So far as the outside public are concerned nothing has come to light respecting the murder of Sub-Constable Browne to which reference was made last week. A private inquiry is being held daily before Messrs Smith and Blake, Special R.M's, and a number of witnesses are being examined with what effect is not known.
A number of additional arrests have also been made, and in addition to the four men already named the following are now in custody, having been remanded in Tullamore gaol by Mr. McSheehy R.M.: Michael Kenny, Park; Thomas Garahy, Killowneybeg; Richard McGrane, Cloghan; and John Coughlan, Cloghan. The term for which the first four prisoners were remanded have expired, they were again re-committed on Tuesday, for a further period of eight days on the application of Head Constable Bodley. Constable McCormack appears to be assisting in the detective work, and Constable Madden, Frankford, who also knows the country and the people, is with them in furthering the objects of the inquiry.
King's County Chronicle (Birr, King's County (County Offaly), Ireland), May 24, 1882.
Since the last lines regarding the murder of Police-constable Brown appeared in this column, little, practically nothing, has been attained towards the solution of the mystery. The police have, of course, done everything that intelligence could suggest, but, as we observed in our report last week, the utter absence of any evidence of identification renders their task as almost insurmountable one.
Sub-Inspector Seddall, from the County Longford, and an extra force of police, have been detained to assist the local staff, and their inquiries are being directed in every possible quarter- even the diagram of the scene of the murder which was published in the KING'S COUNTY CHRONICLE has been pressed into the service, but so far with doubtful success. All the men taken on suspicion, immediately after the murder have been discharged, and since then two others have been arrested. The first was John Dooly of Broughal, near Frankford, who was taken into custody by Constable McCormack at Athlone. The authorities are, of course, very reticent concerning any fresh discovery, but it is said that Dooly was seen in Parsonstown on the day of the murder - no very remarkable circumstance in itself, that on that occasion he wore black whiskers, his height and general appearance being thought to correspond generally with description given by the deceased; and lastly, that he was believed to evading capture when found in Athlone. To all these allegations Dooly, it is said has satisfactory answers; and as to the suggestion that he was flying from justice, he was merely on his way to the seaside, where Dr Browne, of Frankford, had previously advised him to go. Be all this as it may, Dooly remains in custody, and the police darkly hint that they have got hold of an important clue.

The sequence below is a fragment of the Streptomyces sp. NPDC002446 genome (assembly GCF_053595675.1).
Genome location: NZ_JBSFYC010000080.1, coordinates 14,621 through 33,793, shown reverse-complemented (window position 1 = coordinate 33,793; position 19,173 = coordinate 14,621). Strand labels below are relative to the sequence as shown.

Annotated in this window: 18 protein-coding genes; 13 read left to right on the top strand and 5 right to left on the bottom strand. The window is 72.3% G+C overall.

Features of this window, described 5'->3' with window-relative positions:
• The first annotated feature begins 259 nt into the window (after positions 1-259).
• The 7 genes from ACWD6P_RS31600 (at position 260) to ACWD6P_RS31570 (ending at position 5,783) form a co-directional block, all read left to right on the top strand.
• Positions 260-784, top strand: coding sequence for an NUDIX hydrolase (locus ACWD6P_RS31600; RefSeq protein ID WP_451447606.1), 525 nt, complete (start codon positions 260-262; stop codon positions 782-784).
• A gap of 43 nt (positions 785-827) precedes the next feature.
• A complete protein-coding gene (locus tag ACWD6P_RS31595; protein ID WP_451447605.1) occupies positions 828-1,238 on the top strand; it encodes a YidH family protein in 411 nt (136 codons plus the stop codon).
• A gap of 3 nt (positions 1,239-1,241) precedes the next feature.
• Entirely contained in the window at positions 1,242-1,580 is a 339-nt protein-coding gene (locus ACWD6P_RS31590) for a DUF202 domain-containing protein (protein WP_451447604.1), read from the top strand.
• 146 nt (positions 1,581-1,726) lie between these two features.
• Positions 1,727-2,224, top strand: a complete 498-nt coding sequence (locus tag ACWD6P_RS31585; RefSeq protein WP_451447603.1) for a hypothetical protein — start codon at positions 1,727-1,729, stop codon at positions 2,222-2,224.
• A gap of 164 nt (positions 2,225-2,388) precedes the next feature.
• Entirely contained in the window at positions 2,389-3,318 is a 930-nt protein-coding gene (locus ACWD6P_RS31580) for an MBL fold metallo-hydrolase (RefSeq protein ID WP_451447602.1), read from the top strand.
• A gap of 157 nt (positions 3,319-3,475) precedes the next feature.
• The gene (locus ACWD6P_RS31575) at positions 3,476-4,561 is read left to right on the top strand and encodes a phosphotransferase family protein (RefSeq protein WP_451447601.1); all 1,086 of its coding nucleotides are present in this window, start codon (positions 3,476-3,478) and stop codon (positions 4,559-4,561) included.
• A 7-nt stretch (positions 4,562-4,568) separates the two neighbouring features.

The next day, and the only other arrest, took place shortly after midnight on Sunday, when Mr Fulton, S.I, with a police party, took into custody Thos Cleary, son of the widow Cleary, also from Broughall. What the suspicions are in his case have not transpired, but the fact that both men are residents in the same townland, is suggestive of some strong motive on part of the authorities Cleary, who is in a well-to-do position, also remains in custody on remand.
Public interest in this shocking murder may be said now to be completely died out, whether owing to the fearful crimes which have since taken place in other districts, or to the circumstance that we are becoming inured to outrage, is not clear. The fact that a man was shot dead in open daylight on our streets, and that the assassin escaped with audacious impunity, would probably at another time have afforded an exciting topic for months, but the manner in which it has dropped out of man's minds now is fairly indicative of the demoralised state of public feeling in Ireland. In connection with this branch of the subject a little incident is related which shows how the matter came home different minds. Shortly after the commission of the crime on Saturday evening week, to old women were eagerly discussing the subject, the informant having related all the facts as she then knew them, her hearer then piously ejaculated - "Oh, murder, and he a Roman Catholic!"
On Wednesday morning, an investigation was held by Mr. McSheehy, R.M., when acting under the powers conferred on him by the 16th sec of the "Prevention of Crimes Act." A number of witnesses were compulsorily summoned, to give evidence . The inquiry was in private and the results have not transpired, but they are believed to have an important bearing on the case.
King's County Chronicle (Birr, King's County (County Offaly), Ireland), August 24, 1882.
While not mentioned by name in the articles, Laurence Slevin was one of the four men recommitted to jail.